Mathematics for Algorithm and System Analysis

Mathematics for Algorithm and System Analysis for students of computer and computational science Edward A. Bender S. Gill Williamson c Edward A. Bender & S. Gill Williamson 2005. All rights reserved. Preface

Network (Tree) Topology Inference Based on Prüfer Sequence

Network (Tree) Topology Inference Based on Prüfer Sequence C. Vanniarajan and Kamala Krithivasan Department of Computer Science and Engineering Indian Institute of Technology Madras Chennai 600036 vanniarajanc@hcl.in,

AN ALGORITHM FOR DETERMINING WHETHER A GIVEN BINARY MATROID IS GRAPHIC

AN ALGORITHM FOR DETERMINING WHETHER A GIVEN BINARY MATROID IS GRAPHIC W. T. TUTTE. Introduction. In a recent series of papers [l-4] on graphs and matroids I used definitions equivalent to the following.

Mathematics for Computer Science/Software Engineering. Notes for the course MSM1F3 Dr. R. A. Wilson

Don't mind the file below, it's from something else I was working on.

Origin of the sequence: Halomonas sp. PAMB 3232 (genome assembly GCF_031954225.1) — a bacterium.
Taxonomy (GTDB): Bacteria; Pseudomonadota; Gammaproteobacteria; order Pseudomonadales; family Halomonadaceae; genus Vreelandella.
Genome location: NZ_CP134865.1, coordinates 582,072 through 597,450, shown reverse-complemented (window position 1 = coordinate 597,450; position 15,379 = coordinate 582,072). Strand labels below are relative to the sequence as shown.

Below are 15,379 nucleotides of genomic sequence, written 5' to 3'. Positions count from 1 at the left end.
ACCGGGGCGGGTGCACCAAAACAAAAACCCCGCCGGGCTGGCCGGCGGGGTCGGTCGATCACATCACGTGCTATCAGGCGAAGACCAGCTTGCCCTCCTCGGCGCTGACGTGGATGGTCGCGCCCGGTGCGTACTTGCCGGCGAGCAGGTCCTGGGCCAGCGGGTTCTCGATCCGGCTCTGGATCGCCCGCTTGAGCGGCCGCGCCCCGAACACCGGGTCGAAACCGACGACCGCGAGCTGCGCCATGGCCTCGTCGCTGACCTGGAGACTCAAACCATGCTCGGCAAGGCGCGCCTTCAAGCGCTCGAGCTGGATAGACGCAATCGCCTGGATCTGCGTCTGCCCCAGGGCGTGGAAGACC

Mathematics for Computer Science/Software Engineering Notes for the course MSM1F3 Dr. R. A. Wilson October 1996 Chapter 1 Logic Lecture no. 1. We introduce the concept of a proposition, which is a statement

Outline. NP-completeness. When is a problem easy? When is a problem hard? Today. Euler Circuits

Outline NP-completeness Examples of Easy vs. Hard problems Euler circuit vs. Hamiltonian circuit Shortest Path vs. Longest Path 2-pairs sum vs. general Subset Sum Reducing one problem to another Clique

SEMITOTAL AND TOTAL BLOCK-CUTVERTEX GRAPH

CHAPTER 3 SEMITOTAL AND TOTAL BLOCK-CUTVERTEX GRAPH ABSTRACT This chapter begins with the notion of block distances in graphs. Using block distance we defined the central tendencies of a block, like B-radius